In this story, the source of healing is found within the source of harm.  The serpents are not hidden or banished, or defeated, they are elevated for all to see.  And it is in seeing clearly, in gazing upon, that which is destroying the community, that the community is preserved.

This is how Jesus interprets his own death.  He too will be lifted up.  For him it will be on a Roman instrument of torture.  The cross embodies all that is abusive and violent about humanity’s misuse of power.  The violence of the cross is what has been destroying the community throughout history, like a venomous snake that keeps biting and biting.  And now, the path back to life, the way to defeat the serpents and live into the goodness of creation, must involve gazing on the very violence on which humanity has come to depend to hold up the whole apparatus that we think keeps us secure and moving forward in history.  In gazing on the cross, we discover our own complicity in the violence, and thus are presented a way out.

Mennonite pastor Horace McMillon recently wrote an essay about how his understanding of the bronze serpent and the cross of Jesus has been deepened through the story of the murder of Emmett Till.  Emmett Till was born and raised in Chicago.  In 1955, when he was 14, his mother, Mamie Till Bradley, sent him down to Mississippi to visit family.  While there, Emmett entered a store and got into a conversation with Carolyn Bryant.  She was 21, married to the store owner, and white.  Emmett Till was black and had unknowingly violated the color codes of the Jim Crow South.  Emmett was accused of making sexual advances toward Mrs. Bryant.  Her husband and his brother abducted Emmett from the home where he was staying, beat him, shot him, mutilated his body, and threw him in the Tallehatchie River.

When his body was recovered, Mamie Till Bradley made the decision that her son would not only have a public funeral, but that it would be an open casket.  In gazing on the brutalized body of Emmett Till, the world was forced to confront the violence of racism and the sin of white supremacy festering in society.  The death of Emmitt Till, his body lifted up for all to see, like the bronze serpent in the wilderness, like Jesus on the cross, like Michael Brown on the street of Fergusson, Missouri….Emmit Till became one of the galvanizing moments for the beginning of the Civil Rights movement.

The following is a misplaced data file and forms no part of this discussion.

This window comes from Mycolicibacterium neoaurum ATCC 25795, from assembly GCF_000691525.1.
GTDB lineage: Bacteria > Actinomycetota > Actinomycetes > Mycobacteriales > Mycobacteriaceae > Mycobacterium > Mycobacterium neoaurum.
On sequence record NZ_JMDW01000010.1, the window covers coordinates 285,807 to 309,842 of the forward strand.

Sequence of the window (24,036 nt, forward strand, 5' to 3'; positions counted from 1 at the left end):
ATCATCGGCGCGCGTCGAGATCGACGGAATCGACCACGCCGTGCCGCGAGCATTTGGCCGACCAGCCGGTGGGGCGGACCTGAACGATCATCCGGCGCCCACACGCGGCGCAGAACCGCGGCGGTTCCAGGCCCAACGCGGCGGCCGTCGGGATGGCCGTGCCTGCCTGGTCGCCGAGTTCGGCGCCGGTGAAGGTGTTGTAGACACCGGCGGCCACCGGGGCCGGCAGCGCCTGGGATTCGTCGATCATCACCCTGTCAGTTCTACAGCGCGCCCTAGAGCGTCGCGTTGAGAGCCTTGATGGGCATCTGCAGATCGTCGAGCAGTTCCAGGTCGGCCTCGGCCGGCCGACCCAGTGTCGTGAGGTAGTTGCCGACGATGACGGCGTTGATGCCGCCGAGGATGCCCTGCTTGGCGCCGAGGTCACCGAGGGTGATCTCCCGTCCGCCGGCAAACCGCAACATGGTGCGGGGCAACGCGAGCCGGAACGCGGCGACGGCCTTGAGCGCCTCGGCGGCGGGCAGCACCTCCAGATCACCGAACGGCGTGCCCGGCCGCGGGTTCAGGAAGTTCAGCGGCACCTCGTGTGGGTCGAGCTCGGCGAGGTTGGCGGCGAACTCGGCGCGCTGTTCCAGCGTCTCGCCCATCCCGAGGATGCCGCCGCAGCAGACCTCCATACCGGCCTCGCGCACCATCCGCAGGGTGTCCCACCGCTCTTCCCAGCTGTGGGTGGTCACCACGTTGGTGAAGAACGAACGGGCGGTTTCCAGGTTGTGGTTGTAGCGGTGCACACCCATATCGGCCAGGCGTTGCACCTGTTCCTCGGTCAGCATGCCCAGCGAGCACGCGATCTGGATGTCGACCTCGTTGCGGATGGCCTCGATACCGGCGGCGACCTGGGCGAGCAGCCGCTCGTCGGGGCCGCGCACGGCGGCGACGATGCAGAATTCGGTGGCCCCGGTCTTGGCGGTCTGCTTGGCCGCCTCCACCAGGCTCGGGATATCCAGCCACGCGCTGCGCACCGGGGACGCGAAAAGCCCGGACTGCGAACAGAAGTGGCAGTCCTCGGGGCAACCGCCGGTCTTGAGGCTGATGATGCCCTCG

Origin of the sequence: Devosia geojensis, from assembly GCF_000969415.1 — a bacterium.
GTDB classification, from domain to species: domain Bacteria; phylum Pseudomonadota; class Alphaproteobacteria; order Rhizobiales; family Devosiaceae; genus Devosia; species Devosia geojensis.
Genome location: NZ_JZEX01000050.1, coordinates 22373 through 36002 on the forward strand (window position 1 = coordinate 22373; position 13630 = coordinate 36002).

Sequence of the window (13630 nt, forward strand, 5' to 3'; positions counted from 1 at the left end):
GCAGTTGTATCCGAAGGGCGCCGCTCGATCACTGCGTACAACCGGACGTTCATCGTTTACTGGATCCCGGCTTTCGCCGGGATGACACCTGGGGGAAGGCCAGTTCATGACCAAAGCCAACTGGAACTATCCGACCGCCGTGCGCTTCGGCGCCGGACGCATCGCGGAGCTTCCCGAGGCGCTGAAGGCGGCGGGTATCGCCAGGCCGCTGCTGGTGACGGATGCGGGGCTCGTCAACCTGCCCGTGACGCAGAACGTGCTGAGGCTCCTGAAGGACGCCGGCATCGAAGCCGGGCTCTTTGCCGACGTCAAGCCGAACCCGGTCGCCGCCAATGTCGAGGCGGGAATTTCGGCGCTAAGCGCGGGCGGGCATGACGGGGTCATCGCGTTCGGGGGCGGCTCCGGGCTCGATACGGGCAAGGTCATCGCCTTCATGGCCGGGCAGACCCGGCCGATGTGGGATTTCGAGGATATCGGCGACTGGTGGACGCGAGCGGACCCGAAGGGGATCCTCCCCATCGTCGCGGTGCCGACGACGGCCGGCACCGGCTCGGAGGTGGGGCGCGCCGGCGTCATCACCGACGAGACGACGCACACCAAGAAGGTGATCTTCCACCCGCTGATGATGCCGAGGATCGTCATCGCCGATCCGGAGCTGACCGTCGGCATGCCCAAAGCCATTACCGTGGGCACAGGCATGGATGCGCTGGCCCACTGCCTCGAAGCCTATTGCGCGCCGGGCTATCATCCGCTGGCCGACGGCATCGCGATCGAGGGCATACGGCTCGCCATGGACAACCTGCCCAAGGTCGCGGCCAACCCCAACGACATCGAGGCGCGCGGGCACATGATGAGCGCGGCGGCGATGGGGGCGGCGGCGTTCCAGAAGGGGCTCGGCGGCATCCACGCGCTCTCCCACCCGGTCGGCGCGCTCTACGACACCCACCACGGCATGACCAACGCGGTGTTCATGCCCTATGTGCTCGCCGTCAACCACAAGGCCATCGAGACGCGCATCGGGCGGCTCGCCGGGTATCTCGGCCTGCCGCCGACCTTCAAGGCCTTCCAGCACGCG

Exposing and thus overcoming violence is one of the ways Jesus interprets his own death within a good creation that has lost its way.

But looking at a cross is hard work.  Especially when it keeps showing up in the headlines every day in the form of murdered school children, refugees fleeing war, mass incarceration and deportation, you fill out your own list.  We are in one sense saved from our complacency in being willing to gaze on these sins of humanity.  We are pointed toward the grace of God. In another sense, we can quickly succumb to cross-gazing fatigue, outrage fatigue, compassion fatigue, fatigue fatigue.

We need another part of the story to sustain us.  We need a story that leads us back to the goodness of creation, to life as a blessing and a gift to be enjoyed.

Back in the 1980’s Matthew Fox wrote a book called Original Blessing.  It was his way of offering a corrective to the church’s longtime emphasis on original sin.  One of his key points was that even deeper than violence and sin is the reality of blessing and goodness.  Genesis 1 comes before, Genesis 2 and 3, and so, he reminds us, we are, at our deepest core, in our truest self, blessed and beloved of God.

Gazing at the cross, in all its many forms and faces, is six day a week work.  It’s painful work, and one of the ways we journey with Jesus through life.  It is a constant reminder of the power of our collective sin to destroy and harm life.

But Sabbath can be our way back to original blessing.

Sabbath invites us to cease even from struggling to do good, and to simply receive the goodness already given, which is from God, which has been from the beginning.

Original blessing, like Genesis 1, is the language of faith.  It’s the language of myth, in the best sense of the world.  There is no actual point in history in which everything was perfect and good.  There is no point to return to in order to “Make creation great again.”

It is the language of faith that offers us original blessing.  It’s a container that holds everything else.  And it makes a profound difference to operate out of a mode of original blessing.  Original blessing impacts how we understand our bodies, and bodies that are different than ours, because they too are blessed.  Original blessing is a container able to hold all the sorrow, and all the joy in the world.  Original blessing can hold the Christ of the cross, and the Christ of the incarnation which participates in the material world not to solve any problems, but simply because of its goodness.  Because God so loves the kosmos.

Original blessing may not be a historical point in time to return to, but Sabbath is.  Sabbath is a recurring point in time, it is embodied history, and it comes around on a seven day cycle.  Sabbath practice is a way of living out the blessedness of creation within history.  To practice Sabbath is to enter into the rest of God’s goodness, to relish in that goodness all around us, to approach the world and people not as a set of problems to be solved, but as a gift to be enjoyed for its own sake.

Throughout Scripture the word remember is frequently attached to the Sabbath.  Remember the Sabbath.  Remember.  It provokes the question of what is it we forget when we forget to Sabbath?  What of blessing, what of goodness, what of life abundant, what of Christ do we forget?

Remember that you are blessed.  Remember that you are beloved.  Remember that you are created in the image of God in order to create this world with God, and in order to sabbath with God and enjoy the goodness that is ours.